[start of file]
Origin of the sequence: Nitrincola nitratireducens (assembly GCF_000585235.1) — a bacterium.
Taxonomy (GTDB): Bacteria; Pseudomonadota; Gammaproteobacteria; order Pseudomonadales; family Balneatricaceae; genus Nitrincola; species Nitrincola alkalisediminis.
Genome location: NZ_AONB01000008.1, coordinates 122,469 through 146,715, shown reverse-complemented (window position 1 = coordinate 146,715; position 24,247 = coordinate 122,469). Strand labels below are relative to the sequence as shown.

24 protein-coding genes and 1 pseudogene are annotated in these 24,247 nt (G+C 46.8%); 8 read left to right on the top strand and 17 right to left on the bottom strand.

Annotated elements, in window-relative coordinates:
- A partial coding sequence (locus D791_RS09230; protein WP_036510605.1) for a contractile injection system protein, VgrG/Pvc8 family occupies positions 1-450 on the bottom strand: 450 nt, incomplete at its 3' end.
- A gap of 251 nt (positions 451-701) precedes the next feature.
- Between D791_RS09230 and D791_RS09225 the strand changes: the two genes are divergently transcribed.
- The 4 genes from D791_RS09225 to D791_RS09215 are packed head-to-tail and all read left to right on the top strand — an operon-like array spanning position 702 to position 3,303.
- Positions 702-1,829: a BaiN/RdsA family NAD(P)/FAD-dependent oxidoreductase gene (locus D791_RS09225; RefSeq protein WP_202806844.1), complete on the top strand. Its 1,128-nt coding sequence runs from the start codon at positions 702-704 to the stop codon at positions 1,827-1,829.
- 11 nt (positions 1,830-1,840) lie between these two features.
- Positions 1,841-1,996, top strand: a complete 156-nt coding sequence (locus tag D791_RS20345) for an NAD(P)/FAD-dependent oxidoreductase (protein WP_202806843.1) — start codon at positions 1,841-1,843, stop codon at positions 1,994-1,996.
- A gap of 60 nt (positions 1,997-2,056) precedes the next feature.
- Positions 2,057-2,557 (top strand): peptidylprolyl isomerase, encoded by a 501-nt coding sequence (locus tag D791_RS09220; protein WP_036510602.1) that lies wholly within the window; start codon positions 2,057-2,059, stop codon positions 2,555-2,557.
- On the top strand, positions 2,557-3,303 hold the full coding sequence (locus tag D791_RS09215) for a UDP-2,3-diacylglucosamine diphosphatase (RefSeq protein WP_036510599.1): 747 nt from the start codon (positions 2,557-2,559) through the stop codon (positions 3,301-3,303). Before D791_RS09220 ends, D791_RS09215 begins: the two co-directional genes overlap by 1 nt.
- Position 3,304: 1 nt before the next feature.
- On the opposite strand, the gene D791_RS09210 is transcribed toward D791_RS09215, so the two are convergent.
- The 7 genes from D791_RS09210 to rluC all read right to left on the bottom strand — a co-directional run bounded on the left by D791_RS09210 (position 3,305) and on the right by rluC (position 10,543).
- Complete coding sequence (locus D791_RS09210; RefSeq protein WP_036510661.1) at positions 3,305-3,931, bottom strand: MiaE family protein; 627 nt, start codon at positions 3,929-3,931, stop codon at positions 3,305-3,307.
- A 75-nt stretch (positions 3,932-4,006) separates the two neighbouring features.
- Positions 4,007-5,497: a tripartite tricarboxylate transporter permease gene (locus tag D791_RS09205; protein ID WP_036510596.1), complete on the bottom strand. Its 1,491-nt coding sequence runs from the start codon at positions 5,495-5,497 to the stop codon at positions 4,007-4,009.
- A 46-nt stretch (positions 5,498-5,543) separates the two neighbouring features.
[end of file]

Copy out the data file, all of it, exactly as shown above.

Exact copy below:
Origin of the sequence: Nitrincola nitratireducens (assembly GCF_000585235.1) — a bacterium.
Taxonomy (GTDB): Bacteria; Pseudomonadota; Gammaproteobacteria; order Pseudomonadales; family Balneatricaceae; genus Nitrincola; species Nitrincola alkalisediminis.
Genome location: NZ_AONB01000008.1, coordinates 122,469 through 146,715, shown reverse-complemented (window position 1 = coordinate 146,715; position 24,247 = coordinate 122,469). Strand labels below are relative to the sequence as shown.

24 protein-coding genes and 1 pseudogene are annotated in these 24,247 nt (G+C 46.8%); 8 read left to right on the top strand and 17 right to left on the bottom strand.

Annotated elements, in window-relative coordinates:
- A partial coding sequence (locus D791_RS09230; protein WP_036510605.1) for a contractile injection system protein, VgrG/Pvc8 family occupies positions 1-450 on the bottom strand: 450 nt, incomplete at its 3' end.
- A gap of 251 nt (positions 451-701) precedes the next feature.
- Between D791_RS09230 and D791_RS09225 the strand changes: the two genes are divergently transcribed.
- The 4 genes from D791_RS09225 to D791_RS09215 are packed head-to-tail and all read left to right on the top strand — an operon-like array spanning position 702 to position 3,303.
- Positions 702-1,829: a BaiN/RdsA family NAD(P)/FAD-dependent oxidoreductase gene (locus D791_RS09225; RefSeq protein WP_202806844.1), complete on the top strand. Its 1,128-nt coding sequence runs from the start codon at positions 702-704 to the stop codon at positions 1,827-1,829.
- 11 nt (positions 1,830-1,840) lie between these two features.
- Positions 1,841-1,996, top strand: a complete 156-nt coding sequence (locus tag D791_RS20345) for an NAD(P)/FAD-dependent oxidoreductase (protein WP_202806843.1) — start codon at positions 1,841-1,843, stop codon at positions 1,994-1,996.
- A gap of 60 nt (positions 1,997-2,056) precedes the next feature.
- Positions 2,057-2,557 (top strand): peptidylprolyl isomerase, encoded by a 501-nt coding sequence (locus tag D791_RS09220; protein WP_036510602.1) that lies wholly within the window; start codon positions 2,057-2,059, stop codon positions 2,555-2,557.
- On the top strand, positions 2,557-3,303 hold the full coding sequence (locus tag D791_RS09215) for a UDP-2,3-diacylglucosamine diphosphatase (RefSeq protein WP_036510599.1): 747 nt from the start codon (positions 2,557-2,559) through the stop codon (positions 3,301-3,303). Before D791_RS09220 ends, D791_RS09215 begins: the two co-directional genes overlap by 1 nt.
- Position 3,304: 1 nt before the next feature.
- On the opposite strand, the gene D791_RS09210 is transcribed toward D791_RS09215, so the two are convergent.
- The 7 genes from D791_RS09210 to rluC all read right to left on the bottom strand — a co-directional run bounded on the left by D791_RS09210 (position 3,305) and on the right by rluC (position 10,543).
- Complete coding sequence (locus D791_RS09210; RefSeq protein WP_036510661.1) at positions 3,305-3,931, bottom strand: MiaE family protein; 627 nt, start codon at positions 3,929-3,931, stop codon at positions 3,305-3,307.
- A 75-nt stretch (positions 3,932-4,006) separates the two neighbouring features.
- Positions 4,007-5,497: a tripartite tricarboxylate transporter permease gene (locus tag D791_RS09205; protein ID WP_036510596.1), complete on the bottom strand. Its 1,491-nt coding sequence runs from the start codon at positions 5,495-5,497 to the stop codon at positions 4,007-4,009.
- A 46-nt stretch (positions 5,498-5,543) separates the two neighbouring features.